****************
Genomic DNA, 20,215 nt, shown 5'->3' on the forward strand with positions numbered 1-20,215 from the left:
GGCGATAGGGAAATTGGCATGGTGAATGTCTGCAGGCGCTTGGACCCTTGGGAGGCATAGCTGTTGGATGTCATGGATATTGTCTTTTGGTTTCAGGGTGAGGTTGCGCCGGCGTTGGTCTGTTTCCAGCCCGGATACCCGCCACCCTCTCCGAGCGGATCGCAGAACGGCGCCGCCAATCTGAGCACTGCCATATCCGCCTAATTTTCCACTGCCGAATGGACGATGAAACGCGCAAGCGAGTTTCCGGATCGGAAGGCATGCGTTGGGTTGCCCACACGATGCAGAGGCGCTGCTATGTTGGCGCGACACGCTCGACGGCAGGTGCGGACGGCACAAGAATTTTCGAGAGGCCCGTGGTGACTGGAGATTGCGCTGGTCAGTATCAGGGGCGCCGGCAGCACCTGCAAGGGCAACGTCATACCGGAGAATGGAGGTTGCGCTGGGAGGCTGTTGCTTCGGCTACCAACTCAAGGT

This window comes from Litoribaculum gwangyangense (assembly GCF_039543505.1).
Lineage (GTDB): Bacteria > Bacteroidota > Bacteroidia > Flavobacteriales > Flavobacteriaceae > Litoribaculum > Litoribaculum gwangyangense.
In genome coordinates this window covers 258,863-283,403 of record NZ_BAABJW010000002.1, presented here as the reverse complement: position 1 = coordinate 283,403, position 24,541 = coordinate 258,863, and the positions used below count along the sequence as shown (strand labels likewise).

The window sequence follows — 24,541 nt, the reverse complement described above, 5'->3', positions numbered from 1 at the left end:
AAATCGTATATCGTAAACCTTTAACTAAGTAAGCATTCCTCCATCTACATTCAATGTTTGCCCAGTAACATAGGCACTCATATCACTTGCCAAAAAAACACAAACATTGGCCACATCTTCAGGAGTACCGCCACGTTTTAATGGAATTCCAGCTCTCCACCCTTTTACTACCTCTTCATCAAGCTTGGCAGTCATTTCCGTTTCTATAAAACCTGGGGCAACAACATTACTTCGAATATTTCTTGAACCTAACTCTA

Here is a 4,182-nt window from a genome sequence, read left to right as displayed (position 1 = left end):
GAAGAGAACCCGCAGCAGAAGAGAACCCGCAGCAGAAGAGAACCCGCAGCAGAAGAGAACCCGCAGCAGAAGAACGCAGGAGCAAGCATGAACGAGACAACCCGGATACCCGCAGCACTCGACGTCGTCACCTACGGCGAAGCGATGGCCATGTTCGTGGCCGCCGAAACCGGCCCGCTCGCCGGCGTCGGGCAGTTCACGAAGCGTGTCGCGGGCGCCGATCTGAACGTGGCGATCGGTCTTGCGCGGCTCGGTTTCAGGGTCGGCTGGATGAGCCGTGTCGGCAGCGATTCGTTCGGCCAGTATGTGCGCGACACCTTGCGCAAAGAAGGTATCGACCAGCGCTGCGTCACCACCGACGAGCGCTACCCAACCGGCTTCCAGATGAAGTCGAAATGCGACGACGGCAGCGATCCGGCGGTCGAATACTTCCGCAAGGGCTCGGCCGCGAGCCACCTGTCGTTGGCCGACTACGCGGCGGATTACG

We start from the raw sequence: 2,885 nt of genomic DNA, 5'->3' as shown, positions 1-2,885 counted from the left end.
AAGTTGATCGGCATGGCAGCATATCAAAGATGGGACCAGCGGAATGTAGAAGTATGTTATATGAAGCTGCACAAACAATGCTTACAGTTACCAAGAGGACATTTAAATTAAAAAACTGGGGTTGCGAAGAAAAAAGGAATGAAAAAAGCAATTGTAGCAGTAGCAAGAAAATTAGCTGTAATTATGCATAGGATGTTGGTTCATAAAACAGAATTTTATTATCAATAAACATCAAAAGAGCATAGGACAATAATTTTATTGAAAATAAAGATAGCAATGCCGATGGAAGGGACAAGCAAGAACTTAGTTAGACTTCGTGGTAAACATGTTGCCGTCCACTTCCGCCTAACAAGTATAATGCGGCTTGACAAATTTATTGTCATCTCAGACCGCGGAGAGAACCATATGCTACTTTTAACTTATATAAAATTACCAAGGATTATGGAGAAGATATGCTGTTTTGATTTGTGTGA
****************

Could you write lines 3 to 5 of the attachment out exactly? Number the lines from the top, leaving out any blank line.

This window comes from Litoribaculum gwangyangense (assembly GCF_039543505.1).
Lineage (GTDB): Bacteria > Bacteroidota > Bacteroidia > Flavobacteriales > Flavobacteriaceae > Litoribaculum > Litoribaculum gwangyangense.
In genome coordinates this window covers 258,863-283,403 of record NZ_BAABJW010000002.1, presented here as the reverse complement: position 1 = coordinate 283,403, position 24,541 = coordinate 258,863, and the positions used below count along the sequence as shown (strand labels likewise).